Nathan Guy needs to stop playing politics with biosecurity and face up to the fact that National’s cuts to biosecurity funding contributed to the Queensland fruit fly outbreak, the Green Party said today.
Figures compiled by the Parliamentary Library show that under National, spending on biosecurity has not kept up with inflation, the number of biosecurity officers has dropped, and the number of border protection dogs has also reduced.
“Serious questions need to be asked about the Government’s secretive approach to the current fruit fly incursion and its mismanagement and underfunding of biosecurity more generally,” said Green Party biosecurity spokesperson Steffan Browning.
“Nathan Guy says biosecurity funding has increased by $9 million since National took office in 2008, but it should have increased by $15 million just to keep up with inflation. Mr Guy needs to admit that the Government is failing when it comes to biosecurity.
“There were 39 detector dogs in 2008, but in 2014 there were just 35 including those in training, even though Mr Guy says the Government has ‘significantly increased the number of dogs.’
“In 2008 there were 478.5 full time equivalent biosecurity officers, but in 2014 just 461. This dropped as low as 387.7 in 2012.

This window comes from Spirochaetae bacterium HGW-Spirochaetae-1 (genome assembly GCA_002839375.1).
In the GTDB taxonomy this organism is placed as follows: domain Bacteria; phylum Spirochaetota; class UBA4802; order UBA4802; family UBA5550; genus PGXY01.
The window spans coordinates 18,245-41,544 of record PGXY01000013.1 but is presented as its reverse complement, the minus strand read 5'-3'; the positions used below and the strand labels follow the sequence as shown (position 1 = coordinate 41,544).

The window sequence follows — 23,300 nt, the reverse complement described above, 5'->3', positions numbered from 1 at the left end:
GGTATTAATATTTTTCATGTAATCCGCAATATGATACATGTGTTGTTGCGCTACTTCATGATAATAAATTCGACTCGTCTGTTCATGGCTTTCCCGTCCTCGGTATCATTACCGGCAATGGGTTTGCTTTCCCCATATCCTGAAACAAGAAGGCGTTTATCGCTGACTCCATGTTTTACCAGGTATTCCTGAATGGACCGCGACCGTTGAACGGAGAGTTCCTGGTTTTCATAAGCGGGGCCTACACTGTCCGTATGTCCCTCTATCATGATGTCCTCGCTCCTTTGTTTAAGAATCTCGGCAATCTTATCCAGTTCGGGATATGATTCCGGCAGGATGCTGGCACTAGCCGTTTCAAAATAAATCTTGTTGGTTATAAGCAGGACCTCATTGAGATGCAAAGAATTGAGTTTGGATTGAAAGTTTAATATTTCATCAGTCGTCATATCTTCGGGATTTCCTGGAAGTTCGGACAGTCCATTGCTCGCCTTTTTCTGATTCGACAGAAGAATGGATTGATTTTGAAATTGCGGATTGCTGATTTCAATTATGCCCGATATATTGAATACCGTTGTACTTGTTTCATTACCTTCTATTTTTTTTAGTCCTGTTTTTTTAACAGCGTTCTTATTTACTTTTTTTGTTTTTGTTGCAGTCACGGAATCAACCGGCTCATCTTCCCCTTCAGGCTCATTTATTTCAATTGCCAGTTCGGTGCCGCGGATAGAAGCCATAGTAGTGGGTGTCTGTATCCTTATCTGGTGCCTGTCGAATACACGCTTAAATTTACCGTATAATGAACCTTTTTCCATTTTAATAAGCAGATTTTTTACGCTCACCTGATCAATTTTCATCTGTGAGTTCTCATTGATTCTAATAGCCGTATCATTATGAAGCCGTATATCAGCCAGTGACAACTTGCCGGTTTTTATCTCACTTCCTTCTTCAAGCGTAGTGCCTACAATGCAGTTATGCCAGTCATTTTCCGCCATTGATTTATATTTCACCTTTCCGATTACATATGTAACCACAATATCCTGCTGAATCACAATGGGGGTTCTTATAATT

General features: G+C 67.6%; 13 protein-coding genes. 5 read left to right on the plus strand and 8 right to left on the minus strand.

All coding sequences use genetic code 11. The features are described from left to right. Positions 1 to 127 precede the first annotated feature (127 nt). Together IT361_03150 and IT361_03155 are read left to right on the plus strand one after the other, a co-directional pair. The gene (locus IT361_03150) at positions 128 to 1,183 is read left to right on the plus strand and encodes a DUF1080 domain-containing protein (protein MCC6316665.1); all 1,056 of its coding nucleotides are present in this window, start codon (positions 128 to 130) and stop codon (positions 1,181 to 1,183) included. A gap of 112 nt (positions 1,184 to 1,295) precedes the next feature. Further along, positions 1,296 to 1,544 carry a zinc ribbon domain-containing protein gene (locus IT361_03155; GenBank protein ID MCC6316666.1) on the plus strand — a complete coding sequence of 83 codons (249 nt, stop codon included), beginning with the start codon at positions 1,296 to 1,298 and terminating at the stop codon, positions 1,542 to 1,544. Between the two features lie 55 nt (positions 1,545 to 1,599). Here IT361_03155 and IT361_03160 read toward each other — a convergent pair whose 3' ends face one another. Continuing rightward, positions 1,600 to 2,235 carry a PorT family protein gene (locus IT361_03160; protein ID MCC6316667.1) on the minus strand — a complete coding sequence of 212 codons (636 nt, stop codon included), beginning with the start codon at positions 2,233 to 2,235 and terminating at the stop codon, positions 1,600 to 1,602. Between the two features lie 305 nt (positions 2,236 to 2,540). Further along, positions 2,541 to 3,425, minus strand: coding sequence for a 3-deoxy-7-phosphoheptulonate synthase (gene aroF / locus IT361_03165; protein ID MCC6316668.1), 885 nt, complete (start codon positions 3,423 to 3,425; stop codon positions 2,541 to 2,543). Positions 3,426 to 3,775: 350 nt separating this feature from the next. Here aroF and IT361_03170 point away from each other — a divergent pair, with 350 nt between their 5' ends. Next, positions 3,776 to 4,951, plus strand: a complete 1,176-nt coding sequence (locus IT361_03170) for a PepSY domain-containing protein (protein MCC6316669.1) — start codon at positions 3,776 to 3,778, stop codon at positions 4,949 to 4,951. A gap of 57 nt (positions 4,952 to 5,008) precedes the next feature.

“This fruit fly incursion is just the latest in a long line of biosecurity failures under National including the Great White Butterfly, Chilean needle grass, and theileria a protozoa which has killed thousands of cattle since its arrival in 2012 and is now beyond eradication. The Government is failing our agriculture and horticulture sectors.
“I have seen the work on the ground in the Auckland exclusion zone and the MPI team are doing a great job. But they’re scrambling to react to a situation that should never have occurred. The Government needs to protect our horticulture industry better by beefing up border protection with more dogs, staff, and x-rays.
“Once pests enter New Zealand the cost of cleaning up after them is huge. MPI should be appropriately resourced to develop strategies to keep our borders secure. Yet the Government has cut the budget for strategic biosecurity policy advice from nearly $11 million in 2008 to just $3 million in 2015. This is an ambulance at the bottom of the cliff approach,” Mr Browning said.